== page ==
In Mailhoit v. Home Depot U.S.A., Inc., 2012 U.S. Dist. LEXIS 131095 (C.D. Cal. Sept. 7, 2012), the defendant employer filed a motion to compel responses to its Request for Production of Documents from the plaintiff in a discrimination suit. Id. at *1. The defendant company requested access to: (1) any SNS profiles, postings, and messages from the time in which the plaintiff was first allegedly discriminated against through the present that related to the plaintiff's emotional or mental state; (2) third-party communications to the plaintiff that discuss her emotional or mental state; (3) communications on SNS between the plaintiff and current or former employees of the defendant company; and (4) any pictures taken during the relevant time period that the plaintiff posted or that she was "tagged" in, on SNS. Id. at *2-3. A California federal district court noted that SNS content is "neither privileged nor protected by any right of privacy," and, in turn, any information relevant to a party's claim or defense is accessible to the other party. Id. *6-8. However, in this case the district court held that the defendant's first, second and fourth discovery requests were vague and overbroad. Id. at *7, 10-11. The court opined that the requests did not allow a reasonable person to determine which documents should ultimately be disclosed. Id. The court reasoned that the defendant's discovery requests 1 and 2 failed because the term "emotion" was too broad. Id. at *11-13. The court noted that this term could potentially encompass emotions that were not relevant to the emotional distress the plaintiff alleged that she suffered due to the discrimination to which she was subjected during her employment relationship with the defendant. Id. In addition, the court ruled that every picture that the plaintiff posted on SNS over a seven-year period was an overbroad request, and the defendant failed to state how every picture was relevant to lead to admissible evidence in the suit. Id. at *13-14.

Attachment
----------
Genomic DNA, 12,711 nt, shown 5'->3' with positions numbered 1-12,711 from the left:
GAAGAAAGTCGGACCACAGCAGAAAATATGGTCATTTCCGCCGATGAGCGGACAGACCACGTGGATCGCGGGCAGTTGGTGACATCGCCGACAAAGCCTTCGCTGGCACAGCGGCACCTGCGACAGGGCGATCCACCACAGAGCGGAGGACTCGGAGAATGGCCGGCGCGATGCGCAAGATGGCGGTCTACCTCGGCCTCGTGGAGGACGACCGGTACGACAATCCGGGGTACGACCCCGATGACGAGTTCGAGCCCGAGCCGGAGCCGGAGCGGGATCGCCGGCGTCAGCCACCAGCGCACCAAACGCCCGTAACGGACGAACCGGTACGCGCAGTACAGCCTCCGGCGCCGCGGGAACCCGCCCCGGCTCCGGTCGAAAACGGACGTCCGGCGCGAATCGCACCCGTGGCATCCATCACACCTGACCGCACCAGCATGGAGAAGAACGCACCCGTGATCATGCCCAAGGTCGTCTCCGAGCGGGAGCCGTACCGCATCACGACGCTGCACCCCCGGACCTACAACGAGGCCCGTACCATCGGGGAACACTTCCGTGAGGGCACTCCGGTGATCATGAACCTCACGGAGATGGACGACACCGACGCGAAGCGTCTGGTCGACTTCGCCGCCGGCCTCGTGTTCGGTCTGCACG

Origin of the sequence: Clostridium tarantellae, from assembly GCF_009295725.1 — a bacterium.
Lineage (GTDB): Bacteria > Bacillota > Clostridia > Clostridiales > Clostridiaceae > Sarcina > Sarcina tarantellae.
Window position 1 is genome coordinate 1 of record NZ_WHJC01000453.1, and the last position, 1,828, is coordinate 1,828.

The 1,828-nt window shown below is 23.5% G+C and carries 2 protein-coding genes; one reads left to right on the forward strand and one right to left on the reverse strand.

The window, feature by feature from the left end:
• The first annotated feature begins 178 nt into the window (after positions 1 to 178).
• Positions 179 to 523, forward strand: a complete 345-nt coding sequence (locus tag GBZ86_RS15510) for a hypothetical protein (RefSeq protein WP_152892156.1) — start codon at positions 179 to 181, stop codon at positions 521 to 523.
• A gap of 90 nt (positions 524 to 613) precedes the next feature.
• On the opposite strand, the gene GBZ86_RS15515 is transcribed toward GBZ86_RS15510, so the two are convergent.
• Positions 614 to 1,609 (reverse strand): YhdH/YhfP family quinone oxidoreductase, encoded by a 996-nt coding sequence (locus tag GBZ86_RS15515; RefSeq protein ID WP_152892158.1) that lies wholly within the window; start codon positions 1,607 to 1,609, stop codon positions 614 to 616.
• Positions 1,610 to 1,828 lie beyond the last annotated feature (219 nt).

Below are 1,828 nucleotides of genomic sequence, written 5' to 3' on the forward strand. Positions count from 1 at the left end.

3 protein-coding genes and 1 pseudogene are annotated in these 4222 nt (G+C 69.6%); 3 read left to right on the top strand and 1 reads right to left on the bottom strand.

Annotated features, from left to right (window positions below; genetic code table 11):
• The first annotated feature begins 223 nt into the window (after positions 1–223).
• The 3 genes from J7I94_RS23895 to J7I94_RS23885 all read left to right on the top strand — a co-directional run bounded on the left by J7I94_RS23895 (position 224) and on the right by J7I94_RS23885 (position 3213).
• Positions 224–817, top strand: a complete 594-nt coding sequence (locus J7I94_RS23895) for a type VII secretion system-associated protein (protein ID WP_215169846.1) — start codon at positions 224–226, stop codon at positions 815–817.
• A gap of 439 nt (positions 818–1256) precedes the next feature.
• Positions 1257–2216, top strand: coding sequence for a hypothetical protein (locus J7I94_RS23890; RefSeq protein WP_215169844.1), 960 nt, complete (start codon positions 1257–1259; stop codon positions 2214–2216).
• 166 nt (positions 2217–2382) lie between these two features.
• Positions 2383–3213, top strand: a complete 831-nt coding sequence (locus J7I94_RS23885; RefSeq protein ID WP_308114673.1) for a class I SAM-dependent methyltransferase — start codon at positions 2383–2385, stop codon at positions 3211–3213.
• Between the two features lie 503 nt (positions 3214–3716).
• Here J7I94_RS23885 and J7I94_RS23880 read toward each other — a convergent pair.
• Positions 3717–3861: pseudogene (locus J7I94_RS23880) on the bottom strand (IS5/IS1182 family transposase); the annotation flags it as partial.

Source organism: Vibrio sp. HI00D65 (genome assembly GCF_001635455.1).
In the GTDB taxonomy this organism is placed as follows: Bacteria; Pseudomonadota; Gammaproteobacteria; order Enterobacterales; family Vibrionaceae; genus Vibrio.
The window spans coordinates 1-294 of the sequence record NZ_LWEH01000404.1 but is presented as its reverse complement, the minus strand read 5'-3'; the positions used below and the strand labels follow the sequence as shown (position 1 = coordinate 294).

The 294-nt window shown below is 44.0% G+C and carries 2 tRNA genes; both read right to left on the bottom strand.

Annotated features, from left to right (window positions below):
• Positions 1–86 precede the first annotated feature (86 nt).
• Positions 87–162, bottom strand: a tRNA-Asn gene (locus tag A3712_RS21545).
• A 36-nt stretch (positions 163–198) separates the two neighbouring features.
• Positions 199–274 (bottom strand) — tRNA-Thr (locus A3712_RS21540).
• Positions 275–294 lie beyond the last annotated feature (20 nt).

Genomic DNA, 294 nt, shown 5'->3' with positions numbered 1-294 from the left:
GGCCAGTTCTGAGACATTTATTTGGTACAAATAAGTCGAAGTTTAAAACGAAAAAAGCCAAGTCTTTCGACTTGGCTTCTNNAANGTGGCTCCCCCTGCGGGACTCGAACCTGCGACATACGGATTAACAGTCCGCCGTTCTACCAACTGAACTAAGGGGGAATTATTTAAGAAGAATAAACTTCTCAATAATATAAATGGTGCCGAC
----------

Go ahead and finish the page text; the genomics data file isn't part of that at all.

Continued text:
In contrast to the aforementioned case, in Simply Storage, an Indiana federal district court ruled that the plaintiff was required to comply with the same requests set forth in the Mailhoit defendant's Motion to Compel. 270 F.R.D. at 434. The court noted that all aspects of social media communications were not necessarily relevant to a claim or defense. However, the Simply Storage court opined that it was reasonable to expect "severe emotional or mental injury to manifest itself in some SNS content." Id. at 435. The court noted that this content could lead to evidence of other stressors that could have caused the plaintiff's alleged emotional distress. Id. The plaintiff argued that the discovery requests should be limited to documents that directly reference the matters alleged in the case; however, the court ruled that this limitation was too restrictive. Id. The court ultimately held that all the verbal communications and pictures were relevant to the plaintiff's emotional or mental state during the specified period of the alleged sexual harassment. The court noted that the challenge with this issue was defining the scope of disclosure of an employee's content on SNS. Id. As such, it is not surprising that these courts' conclusions diverged.

Bottom Line

Proposed legislation may restrict an employer's access to an employee's personal content on SNS. However, this law does not effectively restrict access to such content indefinitely. During litigation, however, wherein this content relates to the claims and defenses of the parties, it is clear that social media communications are discoverable. The challenging aspect of this issue is determining the scope of an employer's access to social media communications. Given the current lack of clarity from courts on this issue, we advise employers to limit their requests for employees' social media content to information that is relevant to their case. Requesting access to an employee's entire account in the context of litigation is likely to be prohibited.